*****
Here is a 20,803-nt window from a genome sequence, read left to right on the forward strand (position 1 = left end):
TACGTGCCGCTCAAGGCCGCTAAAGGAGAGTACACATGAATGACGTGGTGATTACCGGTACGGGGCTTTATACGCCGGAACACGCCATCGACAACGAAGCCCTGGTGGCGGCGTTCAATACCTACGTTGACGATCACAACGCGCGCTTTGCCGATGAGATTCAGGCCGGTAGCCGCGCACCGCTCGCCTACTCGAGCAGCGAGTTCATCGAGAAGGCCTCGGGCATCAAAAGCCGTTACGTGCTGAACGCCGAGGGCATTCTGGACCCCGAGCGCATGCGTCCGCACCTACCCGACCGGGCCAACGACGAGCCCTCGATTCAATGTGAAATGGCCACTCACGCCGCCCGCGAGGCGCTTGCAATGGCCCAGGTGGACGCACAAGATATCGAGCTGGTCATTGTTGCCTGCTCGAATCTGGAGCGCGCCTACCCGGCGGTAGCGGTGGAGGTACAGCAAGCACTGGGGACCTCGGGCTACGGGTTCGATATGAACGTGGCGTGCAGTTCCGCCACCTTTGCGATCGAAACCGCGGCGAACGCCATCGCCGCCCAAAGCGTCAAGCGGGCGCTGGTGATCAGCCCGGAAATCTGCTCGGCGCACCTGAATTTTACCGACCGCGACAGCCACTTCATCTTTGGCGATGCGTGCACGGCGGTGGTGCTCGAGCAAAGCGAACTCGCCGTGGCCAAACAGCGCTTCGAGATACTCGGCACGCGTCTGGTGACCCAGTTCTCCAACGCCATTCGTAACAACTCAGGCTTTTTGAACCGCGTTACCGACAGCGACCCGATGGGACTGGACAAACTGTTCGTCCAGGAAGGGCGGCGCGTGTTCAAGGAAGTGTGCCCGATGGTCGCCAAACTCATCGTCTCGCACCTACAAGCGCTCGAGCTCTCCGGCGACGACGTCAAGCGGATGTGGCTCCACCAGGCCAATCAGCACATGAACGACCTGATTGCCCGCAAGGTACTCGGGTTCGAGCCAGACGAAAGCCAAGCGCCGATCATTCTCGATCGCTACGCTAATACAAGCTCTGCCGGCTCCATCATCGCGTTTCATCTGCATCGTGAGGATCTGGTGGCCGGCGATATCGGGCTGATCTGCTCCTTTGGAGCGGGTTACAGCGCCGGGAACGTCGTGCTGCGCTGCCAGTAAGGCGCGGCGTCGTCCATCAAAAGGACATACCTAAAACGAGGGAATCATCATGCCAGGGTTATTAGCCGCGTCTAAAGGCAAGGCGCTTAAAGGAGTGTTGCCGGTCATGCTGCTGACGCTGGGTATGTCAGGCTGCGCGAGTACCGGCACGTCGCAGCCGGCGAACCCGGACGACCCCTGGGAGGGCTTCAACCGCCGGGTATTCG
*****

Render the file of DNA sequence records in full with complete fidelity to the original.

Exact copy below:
Here is a 20,803-nt window from a genome sequence, read left to right on the forward strand (position 1 = left end):
TACGTGCCGCTCAAGGCCGCTAAAGGAGAGTACACATGAATGACGTGGTGATTACCGGTACGGGGCTTTATACGCCGGAACACGCCATCGACAACGAAGCCCTGGTGGCGGCGTTCAATACCTACGTTGACGATCACAACGCGCGCTTTGCCGATGAGATTCAGGCCGGTAGCCGCGCACCGCTCGCCTACTCGAGCAGCGAGTTCATCGAGAAGGCCTCGGGCATCAAAAGCCGTTACGTGCTGAACGCCGAGGGCATTCTGGACCCCGAGCGCATGCGTCCGCACCTACCCGACCGGGCCAACGACGAGCCCTCGATTCAATGTGAAATGGCCACTCACGCCGCCCGCGAGGCGCTTGCAATGGCCCAGGTGGACGCACAAGATATCGAGCTGGTCATTGTTGCCTGCTCGAATCTGGAGCGCGCCTACCCGGCGGTAGCGGTGGAGGTACAGCAAGCACTGGGGACCTCGGGCTACGGGTTCGATATGAACGTGGCGTGCAGTTCCGCCACCTTTGCGATCGAAACCGCGGCGAACGCCATCGCCGCCCAAAGCGTCAAGCGGGCGCTGGTGATCAGCCCGGAAATCTGCTCGGCGCACCTGAATTTTACCGACCGCGACAGCCACTTCATCTTTGGCGATGCGTGCACGGCGGTGGTGCTCGAGCAAAGCGAACTCGCCGTGGCCAAACAGCGCTTCGAGATACTCGGCACGCGTCTGGTGACCCAGTTCTCCAACGCCATTCGTAACAACTCAGGCTTTTTGAACCGCGTTACCGACAGCGACCCGATGGGACTGGACAAACTGTTCGTCCAGGAAGGGCGGCGCGTGTTCAAGGAAGTGTGCCCGATGGTCGCCAAACTCATCGTCTCGCACCTACAAGCGCTCGAGCTCTCCGGCGACGACGTCAAGCGGATGTGGCTCCACCAGGCCAATCAGCACATGAACGACCTGATTGCCCGCAAGGTACTCGGGTTCGAGCCAGACGAAAGCCAAGCGCCGATCATTCTCGATCGCTACGCTAATACAAGCTCTGCCGGCTCCATCATCGCGTTTCATCTGCATCGTGAGGATCTGGTGGCCGGCGATATCGGGCTGATCTGCTCCTTTGGAGCGGGTTACAGCGCCGGGAACGTCGTGCTGCGCTGCCAGTAAGGCGCGGCGTCGTCCATCAAAAGGACATACCTAAAACGAGGGAATCATCATGCCAGGGTTATTAGCCGCGTCTAAAGGCAAGGCGCTTAAAGGAGTGTTGCCGGTCATGCTGCTGACGCTGGGTATGTCAGGCTGCGCGAGTACCGGCACGTCGCAGCCGGCGAACCCGGACGACCCCTGGGAGGGCTTCAACCGCCGGGTATTCG